The GFS is going all out on the hype train at the end of the weather period, showing snow at some "little latitudes" like the Deep South. Several storms come through during Days 10-15; here's what it looks like on November 3rd:
Even eastern Virginia gets light snow (with moderate white stuff in the Appalachians) on November 7th, when high temperatures are in the 30s west of the major East Coast cities. At that time, this is the GFS estimate on snow cover between Day 7 and Day 15:
Speaking of snow, the AccuWeather.com 2007-2008 Winter Forecast is now available on our Pro site; it will be available to all blog readers tomorrow morning. It does include an above/below normal snowfall map.
These YouTube videos are probably the "best" or "worst" (i.e. most extreme, most terrifying) shots that I know of from Hurricane Katrina.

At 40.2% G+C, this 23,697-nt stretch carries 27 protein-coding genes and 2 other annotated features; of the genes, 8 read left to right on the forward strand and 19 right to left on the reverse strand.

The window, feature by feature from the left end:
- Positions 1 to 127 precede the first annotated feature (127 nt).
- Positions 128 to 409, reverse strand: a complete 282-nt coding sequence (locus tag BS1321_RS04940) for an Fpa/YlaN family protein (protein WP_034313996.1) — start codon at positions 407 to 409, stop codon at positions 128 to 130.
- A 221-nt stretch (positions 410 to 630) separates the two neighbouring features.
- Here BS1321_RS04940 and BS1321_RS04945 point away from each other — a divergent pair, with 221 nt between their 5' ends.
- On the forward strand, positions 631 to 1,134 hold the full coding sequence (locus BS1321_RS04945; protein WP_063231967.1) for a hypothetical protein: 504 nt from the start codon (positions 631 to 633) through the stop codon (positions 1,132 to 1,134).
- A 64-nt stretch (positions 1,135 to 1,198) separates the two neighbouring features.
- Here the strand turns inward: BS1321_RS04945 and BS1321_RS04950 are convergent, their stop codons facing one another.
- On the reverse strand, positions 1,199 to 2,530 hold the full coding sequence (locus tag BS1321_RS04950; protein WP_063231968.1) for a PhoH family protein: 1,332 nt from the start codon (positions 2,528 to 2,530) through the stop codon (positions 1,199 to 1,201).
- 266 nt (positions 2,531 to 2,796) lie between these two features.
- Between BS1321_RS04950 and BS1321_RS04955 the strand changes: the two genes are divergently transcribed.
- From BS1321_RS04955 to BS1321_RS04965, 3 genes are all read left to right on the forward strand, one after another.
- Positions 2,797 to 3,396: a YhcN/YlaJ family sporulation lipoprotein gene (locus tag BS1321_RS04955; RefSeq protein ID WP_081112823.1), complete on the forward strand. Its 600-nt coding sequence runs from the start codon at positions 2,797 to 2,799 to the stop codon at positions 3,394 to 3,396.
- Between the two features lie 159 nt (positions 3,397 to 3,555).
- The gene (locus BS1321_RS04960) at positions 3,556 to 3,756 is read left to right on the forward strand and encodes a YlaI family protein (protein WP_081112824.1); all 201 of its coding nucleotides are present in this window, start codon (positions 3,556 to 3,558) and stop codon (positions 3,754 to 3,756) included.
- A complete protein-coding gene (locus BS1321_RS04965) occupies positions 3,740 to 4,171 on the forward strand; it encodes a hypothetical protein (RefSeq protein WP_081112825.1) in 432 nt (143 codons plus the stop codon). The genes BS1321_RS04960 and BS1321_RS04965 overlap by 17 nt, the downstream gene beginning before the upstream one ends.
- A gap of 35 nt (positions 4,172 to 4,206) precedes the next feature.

Much was made of the Hurricane Katrina coverage by the media. Let's take a look at what television, magazines and newspapers had to show us.
This track is rarely taken by tropical cyclones in the Atlantic. Actually, never. So what does that mean for forecasts?
I'm bringing the Katrina-related "38below" blog entries back, because I think Carl had some important commentary on the storm.
On August 24, 2005, AccuWeather.com decided to do something unprecedented for a website -- send a news team into the path of the storm. Here are their videos and notes.
There was no Social Media in 2005, but this anniversary I'm live-tweeting Hurricane Katrina events as they went down.